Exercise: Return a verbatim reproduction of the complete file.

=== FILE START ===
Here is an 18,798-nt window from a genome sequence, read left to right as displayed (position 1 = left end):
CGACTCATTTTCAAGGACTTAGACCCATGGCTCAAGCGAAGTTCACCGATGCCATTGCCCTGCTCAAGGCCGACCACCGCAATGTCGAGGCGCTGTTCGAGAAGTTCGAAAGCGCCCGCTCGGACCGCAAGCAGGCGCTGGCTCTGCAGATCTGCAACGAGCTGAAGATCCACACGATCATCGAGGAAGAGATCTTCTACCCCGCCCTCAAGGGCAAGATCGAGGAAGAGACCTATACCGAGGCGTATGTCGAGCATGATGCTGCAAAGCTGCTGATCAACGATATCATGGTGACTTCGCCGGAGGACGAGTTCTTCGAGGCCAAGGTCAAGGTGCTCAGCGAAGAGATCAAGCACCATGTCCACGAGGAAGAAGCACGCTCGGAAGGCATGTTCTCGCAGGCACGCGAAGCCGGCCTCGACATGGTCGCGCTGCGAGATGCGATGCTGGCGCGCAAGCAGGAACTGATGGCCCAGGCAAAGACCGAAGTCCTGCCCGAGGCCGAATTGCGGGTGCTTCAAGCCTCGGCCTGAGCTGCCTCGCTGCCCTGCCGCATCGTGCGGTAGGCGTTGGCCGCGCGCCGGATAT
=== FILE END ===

Here is an 18,798-nt window from a genome sequence, read left to right as displayed (position 1 = left end):
CGACTCATTTTCAAGGACTTAGACCCATGGCTCAAGCGAAGTTCACCGATGCCATTGCCCTGCTCAAGGCCGACCACCGCAATGTCGAGGCGCTGTTCGAGAAGTTCGAAAGCGCCCGCTCGGACCGCAAGCAGGCGCTGGCTCTGCAGATCTGCAACGAGCTGAAGATCCACACGATCATCGAGGAAGAGATCTTCTACCCCGCCCTCAAGGGCAAGATCGAGGAAGAGACCTATACCGAGGCGTATGTCGAGCATGATGCTGCAAAGCTGCTGATCAACGATATCATGGTGACTTCGCCGGAGGACGAGTTCTTCGAGGCCAAGGTCAAGGTGCTCAGCGAAGAGATCAAGCACCATGTCCACGAGGAAGAAGCACGCTCGGAAGGCATGTTCTCGCAGGCACGCGAAGCCGGCCTCGACATGGTCGCGCTGCGAGATGCGATGCTGGCGCGCAAGCAGGAACTGATGGCCCAGGCAAAGACCGAAGTCCTGCCCGAGGCCGAATTGCGGGTGCTTCAAGCCTCGGCCTGAGCTGCCTCGCTGCCCTGCCGCATCGTGCGGTAGGCGTTGGCCGCGCGCCGGATAT